Yup, but the entrants are writing for those two perspectives, so that’s what I need to match to to see if they convinced their own community

  • TheodoreSeeber

    Looks good to me. Since I’m not a contestant, I’ll be voting. My only question is on survey question #3- do you include reverts in “big changes”, given that I seem to have traveled in a huge circle both religiously and politically?

    • TheodoreSeeber

      In that, depending on how you look at it, I could fit A, B, or D but never seriously C. “Ever” seems to cover reverts.

      • Mariana Baca

        It can’t be both D and and A or B. If it is A or B, it can’t be “not ever.”

        A is a broader category, so pick A.

    • LeahLibresco

      Yes, reverts count

  • http://thinkinggrounds.blogspot.com/ Christian H

    “I may even suspect it* of being a strawman,” I presume. The “it” is a little weird; I would sugget “them,” maybe? Or a fancy gender-neutral pronoun.

    • Martha O’Keeffe

      Leah is speaking of the entry, not the entrant, so the “it” refers to “the piece that you have just read”.
      Although I may be behind the times; does progressive thought in America now extend to giving inanimate objects the courtesy of choice of gender preferences? ;-)

      • http://thinkinggrounds.blogspot.com/ Christian H

        I guess then what’s weird is refering to an entry as a strawman? I tend to think of strawmen as being fictitious persons, not fictitious entries. Am I getting the idiom wrong?

        • InkDuBlog

          As far as I know, strawmen are fictitious arguments. (Also, Martha, progressive thought gave inanimate objects a neuter gender; almost any other language has lots of gendered inanimate objects, like feminine tables or masculine forks. Sometimes it’s fun to drag them into English.)

          • http://last-conformer.net/ Gilbert

            Mark Twain’s The Awful German Language is hilarious and partially based on that joke.

            (But it’s not entirely foreign to English either, countries and ships can often be called shes).

          • http://thinkinggrounds.blogspot.com/ Christian H

            I had thought that the idiom “strawman argument” meant a fictitious argument, so I assumed that “strawman,” on its own, would mean the person who espoused a fictitious argument. But maybe “strawman” is being used as shorthand for “strawman argument.” I could believe that.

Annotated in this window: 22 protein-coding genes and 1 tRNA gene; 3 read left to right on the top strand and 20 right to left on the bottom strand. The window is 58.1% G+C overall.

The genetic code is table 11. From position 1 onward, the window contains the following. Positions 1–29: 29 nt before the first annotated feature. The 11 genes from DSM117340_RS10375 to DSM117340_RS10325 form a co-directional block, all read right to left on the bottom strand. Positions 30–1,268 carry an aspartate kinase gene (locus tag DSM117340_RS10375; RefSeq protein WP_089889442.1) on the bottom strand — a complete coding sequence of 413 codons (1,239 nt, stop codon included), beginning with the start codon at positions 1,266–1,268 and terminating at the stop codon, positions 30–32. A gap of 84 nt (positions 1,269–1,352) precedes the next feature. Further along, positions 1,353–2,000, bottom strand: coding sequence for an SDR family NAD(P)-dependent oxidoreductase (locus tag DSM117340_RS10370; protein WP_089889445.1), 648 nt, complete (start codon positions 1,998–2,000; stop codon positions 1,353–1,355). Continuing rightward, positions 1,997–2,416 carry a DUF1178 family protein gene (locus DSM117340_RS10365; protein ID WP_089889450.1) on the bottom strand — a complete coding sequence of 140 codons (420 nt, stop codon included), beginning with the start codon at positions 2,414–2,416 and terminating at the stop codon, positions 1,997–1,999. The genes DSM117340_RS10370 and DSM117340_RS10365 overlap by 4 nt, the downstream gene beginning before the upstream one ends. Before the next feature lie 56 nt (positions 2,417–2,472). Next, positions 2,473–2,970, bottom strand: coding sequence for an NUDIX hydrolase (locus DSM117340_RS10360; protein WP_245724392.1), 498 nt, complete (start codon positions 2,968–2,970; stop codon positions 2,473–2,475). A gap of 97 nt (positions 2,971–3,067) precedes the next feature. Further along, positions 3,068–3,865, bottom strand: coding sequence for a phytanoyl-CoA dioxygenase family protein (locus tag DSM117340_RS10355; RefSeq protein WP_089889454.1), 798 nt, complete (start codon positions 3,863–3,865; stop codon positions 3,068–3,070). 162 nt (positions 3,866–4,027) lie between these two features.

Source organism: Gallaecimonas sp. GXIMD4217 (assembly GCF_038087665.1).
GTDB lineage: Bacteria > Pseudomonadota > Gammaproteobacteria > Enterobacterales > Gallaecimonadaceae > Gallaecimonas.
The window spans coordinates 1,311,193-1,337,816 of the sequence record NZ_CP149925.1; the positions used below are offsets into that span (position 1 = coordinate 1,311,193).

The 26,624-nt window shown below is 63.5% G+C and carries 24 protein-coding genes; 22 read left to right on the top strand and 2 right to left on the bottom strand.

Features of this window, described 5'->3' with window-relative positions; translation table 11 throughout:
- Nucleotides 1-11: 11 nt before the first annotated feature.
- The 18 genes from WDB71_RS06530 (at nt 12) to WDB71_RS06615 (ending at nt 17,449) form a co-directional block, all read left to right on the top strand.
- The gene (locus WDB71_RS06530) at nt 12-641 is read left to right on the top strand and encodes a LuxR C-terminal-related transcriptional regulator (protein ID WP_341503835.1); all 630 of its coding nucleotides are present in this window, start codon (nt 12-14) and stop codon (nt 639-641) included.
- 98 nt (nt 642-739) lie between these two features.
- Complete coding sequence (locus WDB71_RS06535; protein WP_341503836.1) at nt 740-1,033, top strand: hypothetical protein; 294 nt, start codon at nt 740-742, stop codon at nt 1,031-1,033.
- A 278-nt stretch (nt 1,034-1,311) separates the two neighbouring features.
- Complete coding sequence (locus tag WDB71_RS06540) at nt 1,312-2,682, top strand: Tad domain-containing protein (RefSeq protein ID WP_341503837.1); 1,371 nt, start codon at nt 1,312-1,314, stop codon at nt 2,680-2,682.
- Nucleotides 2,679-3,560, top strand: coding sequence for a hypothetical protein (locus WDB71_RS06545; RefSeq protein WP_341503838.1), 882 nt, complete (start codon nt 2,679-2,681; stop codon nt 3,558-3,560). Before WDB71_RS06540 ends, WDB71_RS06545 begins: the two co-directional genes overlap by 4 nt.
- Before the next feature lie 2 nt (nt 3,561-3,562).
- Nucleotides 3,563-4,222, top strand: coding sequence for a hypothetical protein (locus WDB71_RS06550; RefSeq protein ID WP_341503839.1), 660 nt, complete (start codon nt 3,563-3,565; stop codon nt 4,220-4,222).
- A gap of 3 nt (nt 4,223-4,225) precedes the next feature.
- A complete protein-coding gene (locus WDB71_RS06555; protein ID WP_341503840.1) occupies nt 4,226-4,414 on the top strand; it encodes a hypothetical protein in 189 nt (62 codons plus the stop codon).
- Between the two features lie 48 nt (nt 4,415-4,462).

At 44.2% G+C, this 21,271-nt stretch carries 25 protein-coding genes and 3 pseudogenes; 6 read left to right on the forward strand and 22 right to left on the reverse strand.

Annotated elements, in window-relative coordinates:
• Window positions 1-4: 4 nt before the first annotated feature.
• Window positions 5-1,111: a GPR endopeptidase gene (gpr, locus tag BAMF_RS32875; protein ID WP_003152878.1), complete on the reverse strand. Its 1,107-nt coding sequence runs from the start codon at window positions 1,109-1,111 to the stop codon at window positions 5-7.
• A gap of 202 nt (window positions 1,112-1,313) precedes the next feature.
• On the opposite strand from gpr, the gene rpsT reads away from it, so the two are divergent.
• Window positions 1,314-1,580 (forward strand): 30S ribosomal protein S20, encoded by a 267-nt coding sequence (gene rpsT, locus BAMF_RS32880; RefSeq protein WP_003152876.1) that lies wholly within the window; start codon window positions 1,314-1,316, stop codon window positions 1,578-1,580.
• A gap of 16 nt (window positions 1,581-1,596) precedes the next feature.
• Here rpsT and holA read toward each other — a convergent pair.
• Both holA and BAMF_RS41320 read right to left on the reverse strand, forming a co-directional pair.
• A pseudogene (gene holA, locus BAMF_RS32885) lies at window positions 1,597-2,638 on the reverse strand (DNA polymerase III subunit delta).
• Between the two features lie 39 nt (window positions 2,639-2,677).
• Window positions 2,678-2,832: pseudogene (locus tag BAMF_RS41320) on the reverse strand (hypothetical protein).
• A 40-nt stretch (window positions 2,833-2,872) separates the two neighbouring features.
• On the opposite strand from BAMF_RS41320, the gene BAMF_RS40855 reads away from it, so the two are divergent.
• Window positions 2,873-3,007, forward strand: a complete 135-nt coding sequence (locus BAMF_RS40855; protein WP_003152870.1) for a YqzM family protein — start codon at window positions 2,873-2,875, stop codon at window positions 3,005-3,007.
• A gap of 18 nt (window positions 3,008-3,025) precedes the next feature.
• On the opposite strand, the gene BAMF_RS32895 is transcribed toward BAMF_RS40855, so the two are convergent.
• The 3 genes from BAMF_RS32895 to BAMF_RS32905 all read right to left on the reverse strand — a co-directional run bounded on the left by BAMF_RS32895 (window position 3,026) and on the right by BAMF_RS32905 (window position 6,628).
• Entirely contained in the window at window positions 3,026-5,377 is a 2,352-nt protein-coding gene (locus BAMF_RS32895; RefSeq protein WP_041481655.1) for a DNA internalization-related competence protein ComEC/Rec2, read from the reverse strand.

• Martha O’Keeffe

    Looks good and I anticipate being completely wrong in all of my decisions when I come to vote (the one person I am going to pick as plainly, obviously, blatantly an atheist/theist who didn’t even try to construct a convincing theist/atheist argument is going to turn out to be the other way).
    I love these kinds of things! :-)

  • EMMilco

    “I may even suspect IF of being a strawman.”

  • Kristen inDallas

    On question 3 – I wouldn’t really be sure what the intended differences are between “Yes, changed belief about God” and “Yes, changed big umbrellas.” On a strict interpretation, I’m not sure I’d fit into either. But loosely, I might qualify as both. Is Confused and uncertain about stuff for a time an umbrella? (I used the term agnostic but it wasn’t really correct) And when you say changing belief about God, do you mean specifically the fact of belief (yes, no or maybe) or is believing about Him in a different way, or changing the qualities attributed to him, also counted as a change?

    • Mary E.

      Perhaps “Yes, changed beliefs about the existence of God?” (Assuming that existence or non-existence is the gist of the question.) Or, “Yes, changed beliefs about the role of God.”

  • http://patheos.com/blogs/hallq/ Chris Hallquist

    “I wouldn’t expect it to change minds” isn’t a great way to express middling intellectual respectability. People are stubborn. I might want to have coffee with someone even though I don’t think their entry clears the very high “mind changing” bar.

    • LeahLibresco

      Alternate suggestion?